During the last years of her life Kate was afflicted with a problem so unusual that it made the pages of The Free Lance. While sleeping her jaws popped out of joint and she would require medical attention. This happened three times. After at least one stroke Kate succumbed on July 12, 1904.
|Julia Kale Alexander and Lucy "Lutie" Alexander|
Julia Anton Kale was born in Fredericksburg on July 27, 1833. She married Robert Brooke Alexander on September 29, 1852. Robert was publisher of the Democratic Recorder in Fredericksburg from 1857 to 1860, when it was sold to George H.C. Rowe.
Julia and Robert had one daughter, Lucy ("Lutie") who was born in 1858 and died November 7, 1861. Lutie's headstone stands with those of her parents at the Masonic Cemetery:
Dearest Lutie thou art gone.
Death has broken life's silver chain;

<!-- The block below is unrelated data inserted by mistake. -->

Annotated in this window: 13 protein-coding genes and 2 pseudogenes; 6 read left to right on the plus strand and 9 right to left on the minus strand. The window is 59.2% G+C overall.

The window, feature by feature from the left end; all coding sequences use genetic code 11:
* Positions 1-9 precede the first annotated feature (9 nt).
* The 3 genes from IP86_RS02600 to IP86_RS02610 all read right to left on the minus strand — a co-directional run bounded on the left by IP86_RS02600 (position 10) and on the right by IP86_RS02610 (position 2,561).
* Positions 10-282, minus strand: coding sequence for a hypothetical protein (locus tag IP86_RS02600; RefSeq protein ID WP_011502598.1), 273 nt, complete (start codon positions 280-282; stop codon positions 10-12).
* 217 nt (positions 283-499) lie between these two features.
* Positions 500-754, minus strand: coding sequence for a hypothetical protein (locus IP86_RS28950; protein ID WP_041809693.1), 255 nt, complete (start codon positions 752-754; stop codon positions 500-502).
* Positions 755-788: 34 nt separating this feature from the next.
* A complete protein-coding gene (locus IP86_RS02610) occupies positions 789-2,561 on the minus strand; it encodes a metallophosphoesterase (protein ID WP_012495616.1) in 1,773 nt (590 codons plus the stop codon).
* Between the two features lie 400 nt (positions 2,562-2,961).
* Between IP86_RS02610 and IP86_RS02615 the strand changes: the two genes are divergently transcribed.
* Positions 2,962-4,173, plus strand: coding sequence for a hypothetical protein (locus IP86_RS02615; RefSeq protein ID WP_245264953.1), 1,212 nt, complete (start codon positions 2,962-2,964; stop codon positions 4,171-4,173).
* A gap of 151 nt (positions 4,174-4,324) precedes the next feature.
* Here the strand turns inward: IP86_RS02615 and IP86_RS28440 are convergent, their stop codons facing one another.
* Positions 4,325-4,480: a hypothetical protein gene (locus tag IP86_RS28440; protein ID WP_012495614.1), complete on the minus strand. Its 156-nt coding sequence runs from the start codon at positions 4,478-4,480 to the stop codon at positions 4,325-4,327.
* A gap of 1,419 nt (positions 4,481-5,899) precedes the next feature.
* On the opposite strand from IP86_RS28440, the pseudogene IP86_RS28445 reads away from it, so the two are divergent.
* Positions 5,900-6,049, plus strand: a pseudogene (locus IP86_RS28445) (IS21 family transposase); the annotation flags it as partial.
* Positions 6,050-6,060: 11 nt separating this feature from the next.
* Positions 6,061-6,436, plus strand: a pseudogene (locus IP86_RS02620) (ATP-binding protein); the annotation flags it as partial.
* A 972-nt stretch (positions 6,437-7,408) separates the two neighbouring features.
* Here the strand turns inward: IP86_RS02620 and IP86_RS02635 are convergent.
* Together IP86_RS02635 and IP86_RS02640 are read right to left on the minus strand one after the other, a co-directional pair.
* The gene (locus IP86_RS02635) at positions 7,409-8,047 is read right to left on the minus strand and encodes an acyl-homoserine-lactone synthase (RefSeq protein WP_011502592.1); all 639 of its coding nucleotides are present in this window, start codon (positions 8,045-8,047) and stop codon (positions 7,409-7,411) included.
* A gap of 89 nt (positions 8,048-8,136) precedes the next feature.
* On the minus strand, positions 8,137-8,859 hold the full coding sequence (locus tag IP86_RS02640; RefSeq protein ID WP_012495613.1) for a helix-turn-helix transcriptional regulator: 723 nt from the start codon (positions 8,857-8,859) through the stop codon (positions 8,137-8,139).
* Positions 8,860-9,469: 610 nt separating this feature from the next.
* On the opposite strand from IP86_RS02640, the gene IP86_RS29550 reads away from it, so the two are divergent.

But to Heaven thy spirit's flown,
Where we hope to meet again.
|Lutie B. Alexander|
Robert Alexander was also buried in the Masonic Cemetery after his death in 1878. Julia appears to have been a lender of choice for George W.E. Row. At any rate he paid her $86.08 in 1881.
|George W.E. Row check to Julia Alexander 1881|
In her will Nannie Row left Julia a photograph of her father, Absalom Row. Julia died in Stafford on July 7, 1887.
|Headstone of Julia Alexander|
Like their Estes uncles, all three Kale brothers moved west. William Kale was born February 26, 1819. He married Susan Ware and moved to Owen County, Kentucky. By 1840 he established a farm there near his uncle George Washington Estes (for whom my great grandfather was named). William and Susan Kale had eight children, at least four of whom did not live past the age of thirty five. Susan died in 1864. The 1880 census shows that 79 year old George Washington Estes was living with William and his children Kitty and Jeff Davis. William Kale died February 2, 1882.